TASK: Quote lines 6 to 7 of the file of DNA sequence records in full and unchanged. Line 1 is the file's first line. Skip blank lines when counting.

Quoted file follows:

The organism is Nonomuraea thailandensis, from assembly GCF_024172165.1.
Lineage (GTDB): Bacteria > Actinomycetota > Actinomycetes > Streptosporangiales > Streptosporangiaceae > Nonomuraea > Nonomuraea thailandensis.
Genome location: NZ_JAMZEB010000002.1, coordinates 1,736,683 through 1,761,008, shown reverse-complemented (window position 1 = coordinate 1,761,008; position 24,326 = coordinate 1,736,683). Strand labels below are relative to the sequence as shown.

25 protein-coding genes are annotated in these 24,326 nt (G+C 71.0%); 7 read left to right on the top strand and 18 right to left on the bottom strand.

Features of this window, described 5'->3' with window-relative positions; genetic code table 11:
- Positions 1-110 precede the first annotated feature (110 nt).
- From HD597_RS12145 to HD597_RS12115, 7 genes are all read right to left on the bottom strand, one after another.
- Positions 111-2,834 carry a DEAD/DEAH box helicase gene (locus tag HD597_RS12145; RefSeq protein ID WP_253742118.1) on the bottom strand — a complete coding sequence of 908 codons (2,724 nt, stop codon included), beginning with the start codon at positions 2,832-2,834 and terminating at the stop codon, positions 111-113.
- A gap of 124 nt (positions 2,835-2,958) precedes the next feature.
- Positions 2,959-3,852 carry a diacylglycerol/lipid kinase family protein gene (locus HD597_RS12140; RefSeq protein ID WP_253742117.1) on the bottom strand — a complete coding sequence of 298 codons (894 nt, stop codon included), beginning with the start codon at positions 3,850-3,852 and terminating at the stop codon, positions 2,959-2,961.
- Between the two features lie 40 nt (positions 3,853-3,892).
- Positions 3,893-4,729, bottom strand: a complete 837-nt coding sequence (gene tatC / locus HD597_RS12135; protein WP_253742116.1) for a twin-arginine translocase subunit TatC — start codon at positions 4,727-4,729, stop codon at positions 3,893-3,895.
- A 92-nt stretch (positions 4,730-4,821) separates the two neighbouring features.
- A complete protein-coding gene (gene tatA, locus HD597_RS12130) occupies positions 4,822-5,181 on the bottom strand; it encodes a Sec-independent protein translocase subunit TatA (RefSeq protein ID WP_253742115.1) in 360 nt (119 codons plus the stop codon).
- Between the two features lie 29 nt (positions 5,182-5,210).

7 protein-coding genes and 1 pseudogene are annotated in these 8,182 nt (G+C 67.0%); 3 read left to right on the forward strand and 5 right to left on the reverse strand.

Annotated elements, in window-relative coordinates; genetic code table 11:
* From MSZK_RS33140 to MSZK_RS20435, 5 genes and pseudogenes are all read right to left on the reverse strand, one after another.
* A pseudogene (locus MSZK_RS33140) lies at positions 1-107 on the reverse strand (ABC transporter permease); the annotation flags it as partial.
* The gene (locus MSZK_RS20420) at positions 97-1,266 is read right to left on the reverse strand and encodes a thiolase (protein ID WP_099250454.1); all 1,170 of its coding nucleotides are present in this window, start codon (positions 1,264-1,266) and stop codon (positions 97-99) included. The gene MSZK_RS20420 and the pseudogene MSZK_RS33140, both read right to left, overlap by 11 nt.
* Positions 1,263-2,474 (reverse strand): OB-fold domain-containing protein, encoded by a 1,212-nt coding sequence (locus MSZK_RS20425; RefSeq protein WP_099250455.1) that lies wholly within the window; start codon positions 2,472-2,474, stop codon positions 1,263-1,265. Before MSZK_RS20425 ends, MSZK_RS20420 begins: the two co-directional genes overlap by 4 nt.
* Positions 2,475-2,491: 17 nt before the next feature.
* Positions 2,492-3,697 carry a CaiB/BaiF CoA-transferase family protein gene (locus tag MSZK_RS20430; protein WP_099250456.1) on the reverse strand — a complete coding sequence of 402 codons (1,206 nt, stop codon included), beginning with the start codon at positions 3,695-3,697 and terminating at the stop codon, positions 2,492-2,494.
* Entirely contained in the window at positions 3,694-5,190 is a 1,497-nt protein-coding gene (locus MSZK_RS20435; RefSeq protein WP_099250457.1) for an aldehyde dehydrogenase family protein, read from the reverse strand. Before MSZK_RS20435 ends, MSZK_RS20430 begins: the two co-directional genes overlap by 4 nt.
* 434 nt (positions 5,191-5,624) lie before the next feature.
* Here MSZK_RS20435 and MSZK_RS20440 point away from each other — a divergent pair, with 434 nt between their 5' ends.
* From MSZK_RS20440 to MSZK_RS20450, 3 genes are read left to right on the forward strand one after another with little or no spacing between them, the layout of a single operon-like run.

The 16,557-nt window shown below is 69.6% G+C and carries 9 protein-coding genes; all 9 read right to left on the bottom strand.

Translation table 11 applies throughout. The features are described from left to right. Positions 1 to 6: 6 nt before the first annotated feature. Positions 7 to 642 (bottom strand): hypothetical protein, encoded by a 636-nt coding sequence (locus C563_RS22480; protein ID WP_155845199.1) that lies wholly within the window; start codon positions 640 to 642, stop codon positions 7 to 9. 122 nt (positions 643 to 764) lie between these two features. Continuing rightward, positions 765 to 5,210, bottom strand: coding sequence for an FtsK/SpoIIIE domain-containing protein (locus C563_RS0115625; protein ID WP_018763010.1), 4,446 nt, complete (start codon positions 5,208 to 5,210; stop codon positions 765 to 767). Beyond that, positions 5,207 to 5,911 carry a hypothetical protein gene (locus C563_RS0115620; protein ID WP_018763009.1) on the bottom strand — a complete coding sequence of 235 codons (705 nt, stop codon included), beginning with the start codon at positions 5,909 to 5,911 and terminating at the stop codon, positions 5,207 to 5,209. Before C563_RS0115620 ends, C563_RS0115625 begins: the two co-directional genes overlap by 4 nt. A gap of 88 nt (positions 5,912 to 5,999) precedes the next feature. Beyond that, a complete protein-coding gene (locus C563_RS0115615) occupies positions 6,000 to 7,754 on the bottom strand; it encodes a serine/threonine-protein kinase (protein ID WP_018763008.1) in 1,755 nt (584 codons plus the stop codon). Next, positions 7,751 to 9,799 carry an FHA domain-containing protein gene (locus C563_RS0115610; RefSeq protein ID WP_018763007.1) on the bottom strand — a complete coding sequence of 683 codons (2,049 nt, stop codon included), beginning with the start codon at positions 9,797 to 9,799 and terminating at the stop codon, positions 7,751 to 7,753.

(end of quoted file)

- Positions 1-110 precede the first annotated feature (110 nt).
- From HD597_RS12145 to HD597_RS12115, 7 genes are all read right to left on the bottom strand, one after another.